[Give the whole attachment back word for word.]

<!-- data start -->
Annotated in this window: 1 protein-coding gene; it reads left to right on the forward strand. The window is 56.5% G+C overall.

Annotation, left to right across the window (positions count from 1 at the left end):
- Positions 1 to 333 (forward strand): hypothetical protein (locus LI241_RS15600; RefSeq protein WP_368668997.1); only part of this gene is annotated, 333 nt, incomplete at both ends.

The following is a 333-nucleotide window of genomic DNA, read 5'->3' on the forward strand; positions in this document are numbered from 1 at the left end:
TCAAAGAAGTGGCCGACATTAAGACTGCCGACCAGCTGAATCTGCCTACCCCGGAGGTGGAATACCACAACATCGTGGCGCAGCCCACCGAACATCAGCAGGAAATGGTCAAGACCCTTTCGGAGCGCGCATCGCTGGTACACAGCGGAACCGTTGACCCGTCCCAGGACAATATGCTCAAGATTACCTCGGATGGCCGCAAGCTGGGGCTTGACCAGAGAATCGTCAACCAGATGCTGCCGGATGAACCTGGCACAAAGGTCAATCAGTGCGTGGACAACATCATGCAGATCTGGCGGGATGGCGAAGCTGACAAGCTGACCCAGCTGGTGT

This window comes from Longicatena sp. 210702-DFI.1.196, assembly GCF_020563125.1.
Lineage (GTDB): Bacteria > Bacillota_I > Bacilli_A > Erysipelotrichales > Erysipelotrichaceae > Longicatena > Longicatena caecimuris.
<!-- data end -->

Annotated in this window: 1 protein-coding gene; it reads left to right on the forward strand. The window is 56.5% G+C overall.

Annotation, left to right across the window (positions count from 1 at the left end):
- Positions 1 to 333 (forward strand): hypothetical protein (locus LI241_RS15600; RefSeq protein WP_368668997.1); only part of this gene is annotated, 333 nt, incomplete at both ends.

The following is a 333-nucleotide window of genomic DNA, read 5'->3' on the forward strand; positions in this document are numbered from 1 at the left end:
TCAAAGAAGTGGCCGACATTAAGACTGCCGACCAGCTGAATCTGCCTACCCCGGAGGTGGAATACCACAACATCGTGGCGCAGCCCACCGAACATCAGCAGGAAATGGTCAAGACCCTTTCGGAGCGCGCATCGCTGGTACACAGCGGAACCGTTGACCCGTCCCAGGACAATATGCTCAAGATTACCTCGGATGGCCGCAAGCTGGGGCTTGACCAGAGAATCGTCAACCAGATGCTGCCGGATGAACCTGGCACAAAGGTCAATCAGTGCGTGGACAACATCATGCAGATCTGGCGGGATGGCGAAGCTGACAAGCTGACCCAGCTGGTGT

This window comes from Longicatena sp. 210702-DFI.1.196, assembly GCF_020563125.1.
Lineage (GTDB): Bacteria > Bacillota_I > Bacilli_A > Erysipelotrichales > Erysipelotrichaceae > Longicatena > Longicatena caecimuris.